2 Canadians among 18 killed in Burkina Faso attack
Assailants arrived on motorcycles, shot randomly at restaurant crowd
Two Canadians are among 18 people killed in a suspected extremist attack on a popular restaurant in the capital of the West African country of Burkina Faso.
Foreign Affairs Minister Chrystia Freeland confirmed the two Canadians died after gunmen stormed the restaurant in Ouagadougou on Sunday evening.
"The heartfelt condolences of our government go out to the loved ones of those targeted and the victims in this tragic attack," Freeland said during a news conference in Ottawa on Monday.
CBC News confirmed one of the Canadian victims is Tammy Chen from Ontario. The second victim has not yet been identified.
Burkina Faso's Foreign Ministry earlier said other foreigners among the victims include two Kuwaitis, and one person each from France, Senegal, Nigeria, Lebanon and Turkey. Seven Burkina Faso citizens were killed.
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The assailants arrived at the restaurant on motorcycles and began shooting randomly at the crowds dining Sunday evening.
There was no immediate claim of responsibility for the violence, which continued into the early hours Monday. Gunfire could be heard almost seven hours after the attack began.
Security forces arrived at the scene with armoured vehicles after reports of shots fired near the upscale Aziz Istanbul restaurant. The attack brought back painful memories of the January 2016 attack at another café that left 30 people dead.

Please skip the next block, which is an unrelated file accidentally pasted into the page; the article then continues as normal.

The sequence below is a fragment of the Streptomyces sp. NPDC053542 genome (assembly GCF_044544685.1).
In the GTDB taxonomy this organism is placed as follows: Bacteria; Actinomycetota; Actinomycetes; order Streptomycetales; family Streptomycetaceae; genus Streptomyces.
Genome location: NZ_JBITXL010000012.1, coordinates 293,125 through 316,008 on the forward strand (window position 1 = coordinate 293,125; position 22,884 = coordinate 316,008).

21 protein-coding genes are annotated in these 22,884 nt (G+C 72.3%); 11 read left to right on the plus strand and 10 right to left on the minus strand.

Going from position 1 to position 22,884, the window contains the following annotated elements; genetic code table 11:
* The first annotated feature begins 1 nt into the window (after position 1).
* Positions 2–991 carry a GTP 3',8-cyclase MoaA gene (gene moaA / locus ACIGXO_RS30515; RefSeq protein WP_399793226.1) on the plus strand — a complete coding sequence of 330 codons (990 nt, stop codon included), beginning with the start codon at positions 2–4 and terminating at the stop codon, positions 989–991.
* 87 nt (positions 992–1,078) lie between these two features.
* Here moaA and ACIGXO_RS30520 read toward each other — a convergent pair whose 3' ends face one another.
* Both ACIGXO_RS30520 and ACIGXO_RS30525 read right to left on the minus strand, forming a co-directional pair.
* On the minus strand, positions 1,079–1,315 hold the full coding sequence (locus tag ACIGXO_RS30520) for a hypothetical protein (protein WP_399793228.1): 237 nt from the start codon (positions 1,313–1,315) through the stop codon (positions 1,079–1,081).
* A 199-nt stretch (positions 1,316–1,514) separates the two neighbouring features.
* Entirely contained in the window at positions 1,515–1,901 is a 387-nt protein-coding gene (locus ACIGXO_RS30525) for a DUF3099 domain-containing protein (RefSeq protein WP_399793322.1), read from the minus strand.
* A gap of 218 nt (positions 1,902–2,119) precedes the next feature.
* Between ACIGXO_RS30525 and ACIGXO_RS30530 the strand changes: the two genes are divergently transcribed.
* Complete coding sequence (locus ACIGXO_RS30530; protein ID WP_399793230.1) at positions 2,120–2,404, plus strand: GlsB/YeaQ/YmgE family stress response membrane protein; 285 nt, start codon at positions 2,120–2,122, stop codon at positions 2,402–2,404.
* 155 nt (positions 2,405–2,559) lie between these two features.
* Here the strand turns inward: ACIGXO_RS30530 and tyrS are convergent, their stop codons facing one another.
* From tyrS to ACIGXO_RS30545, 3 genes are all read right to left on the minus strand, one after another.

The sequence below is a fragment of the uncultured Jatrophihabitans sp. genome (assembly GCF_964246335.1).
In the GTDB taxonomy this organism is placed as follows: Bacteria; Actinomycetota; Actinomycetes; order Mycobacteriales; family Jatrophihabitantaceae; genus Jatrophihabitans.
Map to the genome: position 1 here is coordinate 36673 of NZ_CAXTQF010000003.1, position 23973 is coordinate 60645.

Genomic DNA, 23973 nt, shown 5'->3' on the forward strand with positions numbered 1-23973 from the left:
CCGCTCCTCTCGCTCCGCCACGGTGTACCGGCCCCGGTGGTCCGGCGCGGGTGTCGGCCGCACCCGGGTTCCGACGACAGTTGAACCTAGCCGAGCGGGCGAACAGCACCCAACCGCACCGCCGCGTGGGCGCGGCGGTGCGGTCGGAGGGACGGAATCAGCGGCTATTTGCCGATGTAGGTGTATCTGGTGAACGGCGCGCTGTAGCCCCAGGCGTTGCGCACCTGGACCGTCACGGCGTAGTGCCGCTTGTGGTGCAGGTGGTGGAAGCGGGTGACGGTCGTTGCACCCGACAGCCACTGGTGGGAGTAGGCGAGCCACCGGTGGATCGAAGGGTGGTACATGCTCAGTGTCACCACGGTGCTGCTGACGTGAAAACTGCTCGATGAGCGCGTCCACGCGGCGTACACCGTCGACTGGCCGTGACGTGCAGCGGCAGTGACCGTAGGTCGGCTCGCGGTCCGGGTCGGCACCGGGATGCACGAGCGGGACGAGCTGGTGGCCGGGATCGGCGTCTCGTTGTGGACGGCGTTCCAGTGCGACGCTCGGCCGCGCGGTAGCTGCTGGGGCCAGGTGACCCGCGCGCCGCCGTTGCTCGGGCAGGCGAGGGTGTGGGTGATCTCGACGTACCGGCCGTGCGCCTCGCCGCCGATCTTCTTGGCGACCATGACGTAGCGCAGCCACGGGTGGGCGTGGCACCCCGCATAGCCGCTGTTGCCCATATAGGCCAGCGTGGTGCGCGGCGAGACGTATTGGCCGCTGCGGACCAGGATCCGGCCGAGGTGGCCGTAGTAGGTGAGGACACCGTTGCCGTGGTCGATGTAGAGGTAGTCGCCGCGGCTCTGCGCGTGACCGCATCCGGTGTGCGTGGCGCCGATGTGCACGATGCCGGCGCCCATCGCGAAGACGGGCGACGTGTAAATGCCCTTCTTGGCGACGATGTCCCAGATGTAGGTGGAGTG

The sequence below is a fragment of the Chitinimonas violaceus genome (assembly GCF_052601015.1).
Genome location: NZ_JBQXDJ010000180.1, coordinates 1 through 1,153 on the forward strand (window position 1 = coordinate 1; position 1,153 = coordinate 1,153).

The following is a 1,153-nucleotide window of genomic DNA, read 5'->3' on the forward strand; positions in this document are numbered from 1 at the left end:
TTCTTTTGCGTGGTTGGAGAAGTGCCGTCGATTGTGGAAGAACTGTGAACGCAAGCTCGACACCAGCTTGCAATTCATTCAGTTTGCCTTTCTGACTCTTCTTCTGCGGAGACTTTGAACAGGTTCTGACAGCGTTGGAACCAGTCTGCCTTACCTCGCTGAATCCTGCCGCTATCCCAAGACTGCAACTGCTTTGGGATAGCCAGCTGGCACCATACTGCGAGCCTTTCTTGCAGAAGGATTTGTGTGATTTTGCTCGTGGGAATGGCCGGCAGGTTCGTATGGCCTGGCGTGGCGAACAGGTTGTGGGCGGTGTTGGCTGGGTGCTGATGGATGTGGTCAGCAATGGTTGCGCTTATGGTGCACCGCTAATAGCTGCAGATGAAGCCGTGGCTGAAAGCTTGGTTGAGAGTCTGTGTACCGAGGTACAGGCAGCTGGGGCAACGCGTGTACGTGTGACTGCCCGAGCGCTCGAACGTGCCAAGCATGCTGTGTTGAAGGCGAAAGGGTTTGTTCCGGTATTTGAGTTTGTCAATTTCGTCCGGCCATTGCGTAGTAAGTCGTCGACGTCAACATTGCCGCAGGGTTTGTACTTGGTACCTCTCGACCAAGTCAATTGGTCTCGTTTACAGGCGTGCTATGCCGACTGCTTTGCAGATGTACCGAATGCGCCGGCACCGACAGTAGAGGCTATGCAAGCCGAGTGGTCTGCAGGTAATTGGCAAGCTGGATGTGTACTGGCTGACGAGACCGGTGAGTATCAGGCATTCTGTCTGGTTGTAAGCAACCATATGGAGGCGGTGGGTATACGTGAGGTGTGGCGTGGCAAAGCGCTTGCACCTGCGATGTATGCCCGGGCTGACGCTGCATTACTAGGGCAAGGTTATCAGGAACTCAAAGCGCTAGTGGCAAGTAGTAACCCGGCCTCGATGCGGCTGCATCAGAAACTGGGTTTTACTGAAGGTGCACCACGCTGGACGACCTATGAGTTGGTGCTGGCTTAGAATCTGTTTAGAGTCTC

The landlocked nation of Burkina Faso is one of the poorest countries in the world. It shares a northern border with Mali, which has long battled Islamic extremists.
The three attackers in the 2016 massacre were of foreign origin, according to al-Qaeda in the Islamic Maghreb, which claimed responsibility in the aftermath along with the jihadist group known as Al Mourabitoun. But the terror threat in Burkina Faso is increasingly homegrown, experts say.
The northern border region is now the home of a local preacher, Ibrahim Malam Dicko, who radicalized and has claimed recent deadly attacks against troops and civilians. His association, Ansarul Islam, is now considered a terrorist group by Burkina Faso's government.
With files from CBC News